Panasonic Says It Has Made A Safer Lithium-Ion Battery - InformationWeek

InformationWeek is part of the Informa Tech Division of Informa PLC

This site is operated by a business or businesses owned by Informa PLC and all copyright resides with them.Informa PLC's registered office is 5 Howick Place, London SW1P 1WG. Registered in England and Wales. Number 8860726.

IoT
IoT
Hardware & Infrastructure

Panasonic Says It Has Made A Safer Lithium-Ion Battery

The company says it has developed a heat-resistant layer made of insulating metal oxide that would prevent a battery from overheating and possibly bursting into flames.

Matsushita Electric Industrial Co., better known as Panasonic, says it has made a safer lithium-ion battery that won't overheat within a notebook computer or other electronic device, preventing the potential fire hazard that led to the recall earlier this year of millions of batteries.

Matsushita on Monday said it has developed a heat-resistant layer made of insulating metal oxide that would replace the polyolefin lining often used to separate cells within the battery pack. If a short circuit were to occur, the protective layer would prevent the battery from overheating and possibly bursting into flames.

Dell this year recalled 4.1 million Sony-manufactured batteries after several fires were reported as a result of the devices overheating. There were no serious injuries. The recall was the largest ever in the consumer electronics industry. Other companies also have recalled Sony batteries, including Hewlett-Packard and Apple Computer.

The battery problems stem from microscopic metal particles that float within the battery pack. The particles can't be avoided in the manufacturing process, but battery makers try to minimize the number and size. A fire hazard can result when conditions in a laptop, such as rising temperatures or the recharging process, cause the particles to move aggressively in the battery cavity. If a particle pierces the lining protecting the battery cell, a spark can result and ignite the highly flammable lithium salt electrolyte inside.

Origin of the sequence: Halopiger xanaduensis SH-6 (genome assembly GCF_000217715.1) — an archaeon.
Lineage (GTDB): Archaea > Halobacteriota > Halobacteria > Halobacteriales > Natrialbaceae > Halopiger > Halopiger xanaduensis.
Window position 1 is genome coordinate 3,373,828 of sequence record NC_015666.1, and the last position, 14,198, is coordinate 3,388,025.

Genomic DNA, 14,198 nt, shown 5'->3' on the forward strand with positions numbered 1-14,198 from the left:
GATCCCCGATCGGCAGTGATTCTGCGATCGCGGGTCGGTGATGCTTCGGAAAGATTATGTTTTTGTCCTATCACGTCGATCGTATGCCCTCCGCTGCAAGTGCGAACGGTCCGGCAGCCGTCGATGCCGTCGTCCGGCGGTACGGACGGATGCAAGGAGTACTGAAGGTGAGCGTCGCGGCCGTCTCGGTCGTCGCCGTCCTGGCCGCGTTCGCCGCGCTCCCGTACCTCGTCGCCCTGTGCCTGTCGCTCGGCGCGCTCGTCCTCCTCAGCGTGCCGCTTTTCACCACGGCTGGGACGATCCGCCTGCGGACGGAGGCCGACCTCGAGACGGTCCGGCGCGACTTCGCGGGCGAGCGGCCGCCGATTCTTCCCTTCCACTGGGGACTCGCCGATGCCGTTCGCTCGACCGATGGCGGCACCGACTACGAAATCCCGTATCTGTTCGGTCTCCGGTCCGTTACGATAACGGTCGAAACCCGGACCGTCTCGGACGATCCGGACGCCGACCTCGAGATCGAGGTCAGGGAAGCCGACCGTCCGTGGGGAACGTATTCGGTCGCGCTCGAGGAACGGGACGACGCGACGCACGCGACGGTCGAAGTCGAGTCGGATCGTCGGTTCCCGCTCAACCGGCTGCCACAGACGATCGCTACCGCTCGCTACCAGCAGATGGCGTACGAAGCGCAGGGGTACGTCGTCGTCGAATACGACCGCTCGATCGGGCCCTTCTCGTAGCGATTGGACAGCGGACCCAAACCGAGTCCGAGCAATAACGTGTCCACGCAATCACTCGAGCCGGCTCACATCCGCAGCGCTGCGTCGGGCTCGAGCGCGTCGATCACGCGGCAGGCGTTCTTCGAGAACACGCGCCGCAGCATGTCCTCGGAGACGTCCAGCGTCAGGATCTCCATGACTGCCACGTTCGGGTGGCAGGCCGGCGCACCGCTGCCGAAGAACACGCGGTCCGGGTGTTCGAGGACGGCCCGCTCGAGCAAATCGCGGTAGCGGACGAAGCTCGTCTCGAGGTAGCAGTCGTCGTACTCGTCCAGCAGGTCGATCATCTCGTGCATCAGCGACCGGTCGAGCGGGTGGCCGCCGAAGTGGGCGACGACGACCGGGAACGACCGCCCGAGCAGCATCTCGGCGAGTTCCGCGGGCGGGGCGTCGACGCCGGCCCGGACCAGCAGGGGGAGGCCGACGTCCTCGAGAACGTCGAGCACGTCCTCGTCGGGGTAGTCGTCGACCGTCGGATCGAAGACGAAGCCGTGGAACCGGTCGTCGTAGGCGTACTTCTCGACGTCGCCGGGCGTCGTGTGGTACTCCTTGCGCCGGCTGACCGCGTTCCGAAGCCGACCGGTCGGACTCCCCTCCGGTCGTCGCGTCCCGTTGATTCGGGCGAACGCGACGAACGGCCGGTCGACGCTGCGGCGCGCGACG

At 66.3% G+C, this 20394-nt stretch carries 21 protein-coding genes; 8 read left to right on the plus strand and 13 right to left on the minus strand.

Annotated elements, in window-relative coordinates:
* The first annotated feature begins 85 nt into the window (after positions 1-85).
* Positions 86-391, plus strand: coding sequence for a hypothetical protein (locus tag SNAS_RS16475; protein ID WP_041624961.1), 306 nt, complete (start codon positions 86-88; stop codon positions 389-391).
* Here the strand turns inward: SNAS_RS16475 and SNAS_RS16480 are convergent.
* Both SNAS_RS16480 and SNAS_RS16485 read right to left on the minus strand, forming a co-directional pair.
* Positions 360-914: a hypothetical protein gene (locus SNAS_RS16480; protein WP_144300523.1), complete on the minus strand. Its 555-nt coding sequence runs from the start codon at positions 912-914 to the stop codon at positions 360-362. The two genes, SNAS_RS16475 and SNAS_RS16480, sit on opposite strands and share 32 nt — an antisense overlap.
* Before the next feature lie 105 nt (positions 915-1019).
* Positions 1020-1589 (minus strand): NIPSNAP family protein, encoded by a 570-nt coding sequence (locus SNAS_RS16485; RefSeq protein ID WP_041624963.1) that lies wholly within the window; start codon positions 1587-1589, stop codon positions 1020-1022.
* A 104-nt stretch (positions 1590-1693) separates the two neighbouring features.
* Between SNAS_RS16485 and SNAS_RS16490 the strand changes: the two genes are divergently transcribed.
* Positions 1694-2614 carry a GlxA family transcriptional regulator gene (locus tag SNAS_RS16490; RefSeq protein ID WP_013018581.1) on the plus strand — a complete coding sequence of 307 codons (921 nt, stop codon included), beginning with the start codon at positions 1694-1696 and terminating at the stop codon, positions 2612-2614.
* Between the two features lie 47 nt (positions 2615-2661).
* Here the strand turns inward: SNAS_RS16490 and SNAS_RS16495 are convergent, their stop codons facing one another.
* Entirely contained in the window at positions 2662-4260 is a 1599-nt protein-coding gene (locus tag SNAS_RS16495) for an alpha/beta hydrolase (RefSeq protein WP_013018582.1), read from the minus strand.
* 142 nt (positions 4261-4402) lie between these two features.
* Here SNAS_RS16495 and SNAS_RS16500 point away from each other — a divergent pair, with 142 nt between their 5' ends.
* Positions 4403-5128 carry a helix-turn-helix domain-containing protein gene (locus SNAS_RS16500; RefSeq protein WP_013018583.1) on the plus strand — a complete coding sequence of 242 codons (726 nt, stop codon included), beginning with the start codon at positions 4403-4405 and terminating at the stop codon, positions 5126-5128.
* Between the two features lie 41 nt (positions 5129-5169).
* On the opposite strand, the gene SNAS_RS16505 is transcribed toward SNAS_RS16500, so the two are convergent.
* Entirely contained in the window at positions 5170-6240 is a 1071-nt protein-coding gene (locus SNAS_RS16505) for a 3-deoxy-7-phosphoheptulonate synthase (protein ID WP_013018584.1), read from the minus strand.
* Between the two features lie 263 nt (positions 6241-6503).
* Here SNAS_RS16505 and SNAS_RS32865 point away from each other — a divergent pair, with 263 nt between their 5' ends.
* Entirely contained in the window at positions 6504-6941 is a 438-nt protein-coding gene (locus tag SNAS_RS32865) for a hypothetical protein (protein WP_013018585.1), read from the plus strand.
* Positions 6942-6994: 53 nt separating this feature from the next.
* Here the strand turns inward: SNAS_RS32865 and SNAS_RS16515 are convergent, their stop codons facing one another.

Matsushita, based in Osaka, Japan, said in a statement that even if such a spark, or short circuit, was to occur in one of its new batteries, "it will cease without causing the battery to overheat."

Matsushita's subsidiary Matsushita Battery Industrial Co. developed the patent-pending safety feature. Matsushita says it's ready to mass-produce the safer batteries.

We welcome your comments on this topic on our social media channels, or [contact us directly] with questions about the site.
Comment  | 
Print  | 
More Insights
State of the Cloud
State of the Cloud
Cloud has drastically changed how IT organizations consume and deploy services in the digital age. This research report will delve into public, private and hybrid cloud adoption trends, with a special focus on infrastructure as a service and its role in the enterprise. Find out the challenges organizations are experiencing, and the technologies and strategies they are using to manage and mitigate those challenges today.
Commentary
Augmented Analytics Drives Next Wave of AI, Machine Learning, BI
Jessica Davis, Senior Editor, Enterprise Apps,  3/19/2020
Slideshows
How Startup Innovation Can Help Enterprises Face COVID-19
Joao-Pierre S. Ruth, Senior Writer,  3/24/2020
Commentary
Enterprise Guide to Robotic Process Automation
Cathleen Gagne, Managing Editor, InformationWeek,  3/23/2020
Register for InformationWeek Newsletters
Video
Current Issue
IT Careers: Tech Drives Constant Change
Advances in information technology and management concepts mean that IT professionals must update their skill sets, even their career goals on an almost yearly basis. In this IT Trend Report, experts share advice on how IT pros can keep up with this every-changing job market. Read it today!
White Papers
Slideshows
Twitter Feed
Sponsored Live Streaming Video
Everything You've Been Told About Mobility Is Wrong
Attend this video symposium with Sean Wisdom, Global Director of Mobility Solutions, and learn about how you can harness powerful new products to mobilize your business potential.
Sponsored Video
Flash Poll